Families become larger when women start having children early, and 4 out of 10 girls in Africa marry before they turn 18, according to U.N. figures. The rate of teen pregnancy on the continent is the highest in the world — about half of the children born last year to mothers under 20 worldwide were in sub-Saharan Africa.
“Such growth would occur even if childbearing in today’s high-fertility countries were to fall immediately to around two births per woman,” the report found.
There are also important cultural reasons for large families. In sub-Saharan Africa, children are seen as a blessing and as a source of support for their elders — the more sons and daughters, the greater comfort in retirement.
Still, some large families “may not have what it takes to actually feed them,” says Eunice Azimi, an insurance broker in Lagos and mother of three.
“In Nigeria, we believe that it is God that gives children,” she said. “They see it as the more children you have, the more benefits. And you are actually overtaking your peers who cannot have as many children. It looks like a competition in villages.”
Politics also have played a role in Tanzania, where former President John Magufuli, who ruled the East African country from 2015 until his death in 2021, discouraged birth control, saying that a large population was good for the economy.
He opposed family planning programs promoted by outside groups, and in a 2019 speech urged women not to “block ovaries.” He even described users of contraceptives as “lazy” in a country he said was awash with cheap food. Under Magufuli, pregnant schoolgirls were even banned from returning to classrooms.
But his successor, Samia Suluhu Hassan, appeared to reverse government policy in comments last month when she said birth control was necessary in order not to overwhelm the country’s public infrastructure.
Even as populations soar in some countries, the U.N. says rates are expected to drop by 1% or more in 61 nations.
The U.N. report put the current U.S population at 337 million, reaching 375 million in 2050. The population growth rate in 2021 was just 0.1%, the lowest since the country was founded.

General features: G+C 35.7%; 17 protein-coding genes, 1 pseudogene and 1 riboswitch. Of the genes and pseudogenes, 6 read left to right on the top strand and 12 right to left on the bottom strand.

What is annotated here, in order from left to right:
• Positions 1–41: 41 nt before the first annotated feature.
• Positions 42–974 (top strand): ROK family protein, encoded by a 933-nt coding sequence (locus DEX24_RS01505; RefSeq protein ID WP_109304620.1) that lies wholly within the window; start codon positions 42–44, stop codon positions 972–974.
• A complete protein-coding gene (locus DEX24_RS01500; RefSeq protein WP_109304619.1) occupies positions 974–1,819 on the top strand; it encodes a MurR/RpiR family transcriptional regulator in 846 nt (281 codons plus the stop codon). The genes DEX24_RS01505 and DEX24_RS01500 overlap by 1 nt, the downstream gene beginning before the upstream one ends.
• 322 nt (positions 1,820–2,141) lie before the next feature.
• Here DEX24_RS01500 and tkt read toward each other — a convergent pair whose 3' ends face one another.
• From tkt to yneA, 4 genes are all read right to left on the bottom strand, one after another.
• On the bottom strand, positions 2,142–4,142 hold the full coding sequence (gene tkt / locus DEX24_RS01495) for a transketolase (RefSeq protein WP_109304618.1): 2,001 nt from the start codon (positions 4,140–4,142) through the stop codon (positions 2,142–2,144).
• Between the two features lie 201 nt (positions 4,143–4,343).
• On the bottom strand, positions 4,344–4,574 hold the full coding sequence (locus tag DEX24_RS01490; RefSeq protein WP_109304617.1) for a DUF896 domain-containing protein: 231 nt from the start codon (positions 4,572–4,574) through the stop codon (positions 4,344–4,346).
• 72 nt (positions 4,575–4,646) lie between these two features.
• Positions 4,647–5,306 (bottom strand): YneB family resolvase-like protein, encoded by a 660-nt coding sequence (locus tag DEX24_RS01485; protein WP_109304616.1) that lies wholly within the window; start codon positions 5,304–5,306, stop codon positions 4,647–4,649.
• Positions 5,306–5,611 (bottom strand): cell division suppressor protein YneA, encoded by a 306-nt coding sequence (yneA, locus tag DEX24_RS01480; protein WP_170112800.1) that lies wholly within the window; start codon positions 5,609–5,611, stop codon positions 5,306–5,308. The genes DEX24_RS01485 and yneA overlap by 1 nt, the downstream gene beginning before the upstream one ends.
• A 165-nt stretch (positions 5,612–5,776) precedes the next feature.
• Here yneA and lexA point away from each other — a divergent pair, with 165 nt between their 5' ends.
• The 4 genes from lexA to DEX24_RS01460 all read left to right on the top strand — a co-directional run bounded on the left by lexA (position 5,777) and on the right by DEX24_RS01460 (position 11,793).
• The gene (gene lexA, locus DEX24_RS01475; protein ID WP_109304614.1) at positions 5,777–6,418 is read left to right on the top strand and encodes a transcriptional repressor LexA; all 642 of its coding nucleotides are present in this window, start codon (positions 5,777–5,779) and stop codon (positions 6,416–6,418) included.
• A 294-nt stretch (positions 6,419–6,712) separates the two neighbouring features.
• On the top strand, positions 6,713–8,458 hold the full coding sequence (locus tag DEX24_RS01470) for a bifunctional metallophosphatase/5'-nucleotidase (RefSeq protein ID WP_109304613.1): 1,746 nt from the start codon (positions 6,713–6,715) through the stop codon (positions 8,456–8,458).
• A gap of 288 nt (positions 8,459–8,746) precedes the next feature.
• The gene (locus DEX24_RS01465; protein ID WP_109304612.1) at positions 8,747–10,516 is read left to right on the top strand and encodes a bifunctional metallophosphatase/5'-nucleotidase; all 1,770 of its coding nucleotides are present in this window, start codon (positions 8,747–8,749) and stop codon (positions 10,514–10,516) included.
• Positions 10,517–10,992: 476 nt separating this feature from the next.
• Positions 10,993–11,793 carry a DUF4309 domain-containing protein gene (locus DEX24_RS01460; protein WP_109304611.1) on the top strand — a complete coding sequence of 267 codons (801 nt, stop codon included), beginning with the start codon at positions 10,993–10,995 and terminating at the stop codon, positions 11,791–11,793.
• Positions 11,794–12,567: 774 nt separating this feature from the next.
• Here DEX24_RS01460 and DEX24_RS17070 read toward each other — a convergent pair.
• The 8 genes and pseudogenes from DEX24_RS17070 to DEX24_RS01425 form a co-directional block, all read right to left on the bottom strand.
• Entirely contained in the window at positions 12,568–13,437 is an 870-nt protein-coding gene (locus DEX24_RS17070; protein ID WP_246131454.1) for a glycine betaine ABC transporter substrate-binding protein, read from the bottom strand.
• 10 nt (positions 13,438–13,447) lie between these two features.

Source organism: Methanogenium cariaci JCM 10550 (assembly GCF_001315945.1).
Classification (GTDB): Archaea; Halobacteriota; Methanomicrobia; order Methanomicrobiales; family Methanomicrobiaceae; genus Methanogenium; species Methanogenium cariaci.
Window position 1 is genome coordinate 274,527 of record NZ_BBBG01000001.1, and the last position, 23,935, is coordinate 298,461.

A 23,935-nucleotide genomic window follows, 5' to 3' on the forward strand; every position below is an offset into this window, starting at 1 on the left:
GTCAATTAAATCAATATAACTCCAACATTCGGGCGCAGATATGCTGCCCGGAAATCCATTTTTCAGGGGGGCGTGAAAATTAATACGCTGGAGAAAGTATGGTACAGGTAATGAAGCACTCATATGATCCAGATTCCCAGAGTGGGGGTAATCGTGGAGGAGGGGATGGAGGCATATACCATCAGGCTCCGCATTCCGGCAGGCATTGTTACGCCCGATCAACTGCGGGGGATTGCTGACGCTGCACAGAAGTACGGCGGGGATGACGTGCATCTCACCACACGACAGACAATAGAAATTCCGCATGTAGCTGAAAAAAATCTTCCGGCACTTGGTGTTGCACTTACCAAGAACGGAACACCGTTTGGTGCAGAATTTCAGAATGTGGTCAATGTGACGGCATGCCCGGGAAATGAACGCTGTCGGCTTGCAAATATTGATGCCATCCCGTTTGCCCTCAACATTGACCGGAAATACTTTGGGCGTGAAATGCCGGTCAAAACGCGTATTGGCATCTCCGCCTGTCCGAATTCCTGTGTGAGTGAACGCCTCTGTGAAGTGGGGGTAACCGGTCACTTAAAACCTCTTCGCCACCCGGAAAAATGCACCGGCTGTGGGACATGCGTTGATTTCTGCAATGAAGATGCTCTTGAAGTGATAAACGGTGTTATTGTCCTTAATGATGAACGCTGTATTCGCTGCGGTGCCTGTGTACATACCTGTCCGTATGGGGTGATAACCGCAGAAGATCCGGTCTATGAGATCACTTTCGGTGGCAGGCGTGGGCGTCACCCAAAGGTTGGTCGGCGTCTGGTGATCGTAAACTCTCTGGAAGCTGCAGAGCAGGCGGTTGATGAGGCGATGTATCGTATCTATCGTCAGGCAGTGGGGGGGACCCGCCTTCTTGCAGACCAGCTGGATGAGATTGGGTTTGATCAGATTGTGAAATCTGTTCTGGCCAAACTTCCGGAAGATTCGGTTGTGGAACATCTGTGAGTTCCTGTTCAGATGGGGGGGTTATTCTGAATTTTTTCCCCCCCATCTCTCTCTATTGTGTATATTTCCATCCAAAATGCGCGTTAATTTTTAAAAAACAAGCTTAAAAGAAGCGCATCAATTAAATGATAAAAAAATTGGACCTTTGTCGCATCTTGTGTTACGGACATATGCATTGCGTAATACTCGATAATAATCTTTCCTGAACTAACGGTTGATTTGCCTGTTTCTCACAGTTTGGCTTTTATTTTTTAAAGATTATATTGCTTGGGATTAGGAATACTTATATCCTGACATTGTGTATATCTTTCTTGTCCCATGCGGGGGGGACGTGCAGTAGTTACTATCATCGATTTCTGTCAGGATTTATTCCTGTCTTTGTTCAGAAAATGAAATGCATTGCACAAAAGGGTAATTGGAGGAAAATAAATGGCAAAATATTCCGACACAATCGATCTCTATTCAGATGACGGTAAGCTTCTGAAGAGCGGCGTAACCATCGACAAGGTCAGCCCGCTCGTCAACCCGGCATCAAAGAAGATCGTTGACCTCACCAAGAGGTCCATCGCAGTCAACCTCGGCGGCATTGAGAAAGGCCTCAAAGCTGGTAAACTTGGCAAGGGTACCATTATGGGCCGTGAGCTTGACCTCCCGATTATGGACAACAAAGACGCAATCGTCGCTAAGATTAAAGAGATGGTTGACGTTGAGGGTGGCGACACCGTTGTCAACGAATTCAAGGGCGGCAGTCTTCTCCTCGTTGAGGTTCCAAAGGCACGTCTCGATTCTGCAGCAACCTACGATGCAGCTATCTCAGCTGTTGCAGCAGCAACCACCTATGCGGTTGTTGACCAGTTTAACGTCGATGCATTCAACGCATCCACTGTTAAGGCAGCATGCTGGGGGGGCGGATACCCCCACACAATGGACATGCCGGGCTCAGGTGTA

“Going forward, we’re going to have slower growth — the question is, how slow?” said William Frey, a demographer at the Brookings Institution. “The real wild card for the U.S. and many other developed countries is immigration.”
Charles Kenny, a senior fellow at the Center for Global Development in Washington, says environmental concerns surrounding the 8 billion mark should focus on consumption, particularly in developed countries.
“Population is not the problem, the way we consume is the problem — let’s change our consumption patterns,” he said.
Asadu reported from Abuja, Nigeria. Associated Press writers Krista Larson in Dakar, Senegal; Sibi Arasu in Bengaluru, India; Wanjohi Kabukuru in Sharm El Sheikh, Egypt; Christina Larson in Washington; Rodney Muhumuza in Kampala, Uganda, and Jean-Yves Kamale in Kinshasa, Congo, contributed.
Associated Press climate and environmental coverage receives support from several private foundations. See more about AP’s climate initiative here. The AP is solely responsible for all content
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World faces food insecurity crisis as global population reaches 8 billion, By Teddy Grant, November 19, 2022, ABC News
“We are on the way to a raging food catastrophe,” the UN Secretary-General said.
The United Nations on Tuesday officially declared that the global population had reached 8 billion, highlighting massive growth in the last few decades and the decades to come, but also raising concerns about food scarcity and prices around the world.
Every night around 828 million people go to bed hungry, according to the World Food Program (WFP), a United Nations organization focusing on providing food assistance globally.
Since 2019, the number of people facing significant food insecurity has increased from 135 million to 345 million, according to WFP.
“We are on the way to a raging food catastrophe,” U.N. Secretary-General António Guterres told world leaders at the G20 Summitin Bali, Indonesia, this week. “People in five separate places are facing famine.”